must have unusually fine timber." Then looking up, he saw that its branches were too crooked for rafters; while as to the trunk he saw that its irregular grain made it valueless for coffins. He tasted a leaf, but it took the skin off his lips; and its odour was so strong that it would make a man as it were drunk for three days together.
"Ah!" said Tzŭ Ch'i. "This tree is good for nothing, and that is how it has attained this size. A wise man might well follow its example."
- And so escape danger from his surroundings.
In the State of Sung there is a place called Ching-shih, where thrive the beech, the cedar, and the mulberry. Such as are of a one-handed span or so in girth are cut down for monkey-cages. Those of two or three two-handed spans are cut down for the beams of fine houses. Those of seven or eight such spans are cut down for the solid sides of rich men's coffins.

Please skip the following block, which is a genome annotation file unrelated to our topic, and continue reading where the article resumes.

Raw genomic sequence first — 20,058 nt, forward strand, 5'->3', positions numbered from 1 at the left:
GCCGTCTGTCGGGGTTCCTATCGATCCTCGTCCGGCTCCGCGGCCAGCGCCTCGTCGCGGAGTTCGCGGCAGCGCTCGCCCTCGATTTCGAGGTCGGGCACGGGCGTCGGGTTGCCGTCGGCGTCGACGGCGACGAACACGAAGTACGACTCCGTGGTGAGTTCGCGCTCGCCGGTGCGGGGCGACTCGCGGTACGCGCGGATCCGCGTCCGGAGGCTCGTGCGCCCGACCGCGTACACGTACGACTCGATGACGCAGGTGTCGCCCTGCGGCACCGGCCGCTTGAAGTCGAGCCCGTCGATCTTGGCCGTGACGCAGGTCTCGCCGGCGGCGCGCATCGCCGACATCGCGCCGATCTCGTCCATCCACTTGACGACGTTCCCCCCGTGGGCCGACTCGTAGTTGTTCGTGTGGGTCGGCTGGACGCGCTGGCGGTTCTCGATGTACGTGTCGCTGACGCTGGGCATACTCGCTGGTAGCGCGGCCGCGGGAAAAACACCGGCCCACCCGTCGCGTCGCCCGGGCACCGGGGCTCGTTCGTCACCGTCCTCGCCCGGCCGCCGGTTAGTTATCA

- To this day, the very best kinds of wood are still reserved for the "planks of old age."
Thus they do not fulfil their allotted span of years, but perish in mid-career beneath the axe. Such is the misfortune which overtakes worth.
For the sacrifices to the River God, neither bulls with white cheeks, nor pigs with large snouts, nor men suffering from piles, were allowed to be used. This had been revealed to the soothsayers, and these characteristics were consequently regarded as inaus-